Home / News / World /  This popular dietary supplement causes cancer: Research

Using dietary supplements like nicotinamide riboside (NR), a type of vitamin B3, can potentially raise your risk of acquiring serious illnesses like cancer, according to recent studies from the University of Missouri.

High levels of NR were found to not only increase the risk of developing triple-negative breast cancer but also to cause cancer to metastasise or spread to the brain, according to the findings of an international team of researchers led by Elena Goun, an associate professor of chemistry at the University of Missouri.

Goun was inspired by her father's death to work toward a deeper scientific knowledge of cancer metabolism, or the energy by which cancer spreads in the body, when her 59-year-old father passed away only three months after being diagnosed with colon cancer. Goun was interested in learning more about the function of NR in the initiation and progression of cancer because NR is a known dietary supplement that aids in boosting cellular energy levels, and cancer cells use this energy to fuel their accelerated metabolism.

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Given the widespread commercial availability and the several ongoing human clinical trials where NR is being used to lessen the negative effects of cancer therapy in patients, Goun considers the research very crucial.

"Some people take them [vitamins and supplements] because they automatically assume that vitamins and supplements only have positive health benefits, but very little is known about how they actually work," Goun said. "Because of this lack of knowledge, we were inspired to study the basic questions surrounding how vitamins and supplements work in the body."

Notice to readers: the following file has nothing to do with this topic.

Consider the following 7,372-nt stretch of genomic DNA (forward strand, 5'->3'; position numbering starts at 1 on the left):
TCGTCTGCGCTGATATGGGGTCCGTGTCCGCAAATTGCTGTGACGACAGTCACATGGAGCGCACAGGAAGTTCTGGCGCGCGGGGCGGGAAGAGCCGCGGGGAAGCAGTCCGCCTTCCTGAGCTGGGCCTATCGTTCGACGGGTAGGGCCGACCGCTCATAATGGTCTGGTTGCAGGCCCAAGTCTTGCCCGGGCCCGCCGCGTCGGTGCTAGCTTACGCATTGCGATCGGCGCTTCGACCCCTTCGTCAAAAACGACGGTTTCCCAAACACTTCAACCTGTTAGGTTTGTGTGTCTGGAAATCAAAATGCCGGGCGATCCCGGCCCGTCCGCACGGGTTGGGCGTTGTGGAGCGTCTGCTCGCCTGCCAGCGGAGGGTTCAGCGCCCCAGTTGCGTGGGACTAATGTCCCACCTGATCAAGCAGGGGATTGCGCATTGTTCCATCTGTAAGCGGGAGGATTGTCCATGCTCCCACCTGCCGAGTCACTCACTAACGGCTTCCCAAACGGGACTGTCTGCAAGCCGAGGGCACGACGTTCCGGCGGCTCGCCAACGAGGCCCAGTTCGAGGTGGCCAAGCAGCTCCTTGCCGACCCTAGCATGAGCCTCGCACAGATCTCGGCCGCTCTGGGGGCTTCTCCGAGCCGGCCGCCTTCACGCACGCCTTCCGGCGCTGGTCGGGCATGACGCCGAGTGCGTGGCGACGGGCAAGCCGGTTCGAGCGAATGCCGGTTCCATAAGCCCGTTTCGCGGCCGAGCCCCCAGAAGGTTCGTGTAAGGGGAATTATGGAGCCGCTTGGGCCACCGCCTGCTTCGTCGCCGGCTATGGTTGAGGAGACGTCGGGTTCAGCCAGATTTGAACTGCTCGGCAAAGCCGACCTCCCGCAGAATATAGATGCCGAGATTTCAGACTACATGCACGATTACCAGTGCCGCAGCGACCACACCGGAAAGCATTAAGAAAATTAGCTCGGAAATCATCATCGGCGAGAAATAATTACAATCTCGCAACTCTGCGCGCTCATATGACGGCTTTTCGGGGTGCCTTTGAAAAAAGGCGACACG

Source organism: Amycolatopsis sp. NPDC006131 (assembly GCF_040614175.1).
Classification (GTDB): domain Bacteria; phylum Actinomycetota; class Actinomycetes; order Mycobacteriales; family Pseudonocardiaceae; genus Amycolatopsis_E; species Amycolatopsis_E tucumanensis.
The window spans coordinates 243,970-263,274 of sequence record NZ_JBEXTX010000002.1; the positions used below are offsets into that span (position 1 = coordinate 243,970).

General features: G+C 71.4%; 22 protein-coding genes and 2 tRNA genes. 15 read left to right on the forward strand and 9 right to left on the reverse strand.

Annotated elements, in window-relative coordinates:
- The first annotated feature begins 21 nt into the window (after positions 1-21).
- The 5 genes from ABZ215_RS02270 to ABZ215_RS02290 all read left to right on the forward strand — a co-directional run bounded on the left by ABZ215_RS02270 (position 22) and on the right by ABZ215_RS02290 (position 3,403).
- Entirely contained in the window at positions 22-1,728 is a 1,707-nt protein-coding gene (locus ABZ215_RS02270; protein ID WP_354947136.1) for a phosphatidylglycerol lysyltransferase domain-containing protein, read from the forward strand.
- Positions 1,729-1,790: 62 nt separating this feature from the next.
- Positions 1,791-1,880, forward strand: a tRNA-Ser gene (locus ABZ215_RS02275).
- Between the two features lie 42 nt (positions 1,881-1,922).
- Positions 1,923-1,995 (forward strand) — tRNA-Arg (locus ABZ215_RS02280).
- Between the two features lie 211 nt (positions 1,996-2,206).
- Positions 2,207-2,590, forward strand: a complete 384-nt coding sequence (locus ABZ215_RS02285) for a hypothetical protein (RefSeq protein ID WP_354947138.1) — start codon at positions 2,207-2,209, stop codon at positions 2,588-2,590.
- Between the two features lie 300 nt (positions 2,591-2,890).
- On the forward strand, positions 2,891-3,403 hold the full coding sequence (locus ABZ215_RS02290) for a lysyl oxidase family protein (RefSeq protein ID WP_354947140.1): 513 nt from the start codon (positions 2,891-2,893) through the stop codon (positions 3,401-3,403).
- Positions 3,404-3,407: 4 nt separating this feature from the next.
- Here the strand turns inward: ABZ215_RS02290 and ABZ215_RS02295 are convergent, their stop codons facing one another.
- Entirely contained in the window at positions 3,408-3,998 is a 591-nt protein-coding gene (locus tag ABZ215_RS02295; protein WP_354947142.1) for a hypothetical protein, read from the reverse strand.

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According to Goun, once cancer has spread to the brain, there are currently no effective treatments available. The study's findings, according to Goun, highlight the significance of thoroughly examining the potential adverse effects of supplements like NR before their use in individuals who may have a variety of health issues.

"While NR is already being widely used in people and is being investigated in so many ongoing clinical trials for additional applications, much of how NR works is a black box -- it's not understood," Goun said.

"So that inspired us to come up with this novel imaging technique based on ultrasensitive bioluminescent imaging that allows quantification of NR levels in real-time in a non-invasive manner. The presence of NR is shown with light, and the brighter the light is, the more NR is present," the researcher added.

(With ANI inputs)


Sounak Mukhopadhyay

Sounak Mukhopadhyay, who also goes by the name Sounak Mukherjee, has been producing digital news since 2012. He's worked for the International Business Times, The Inquisitr, and Moneycontrol in the past. He's also contributed to Free Press Journal and TheRichest with feature articles. He covers news for a wide range of subjects including business, finance, economy, politics and social media. Before working with digital news publications, he worked as a freelance content writer.
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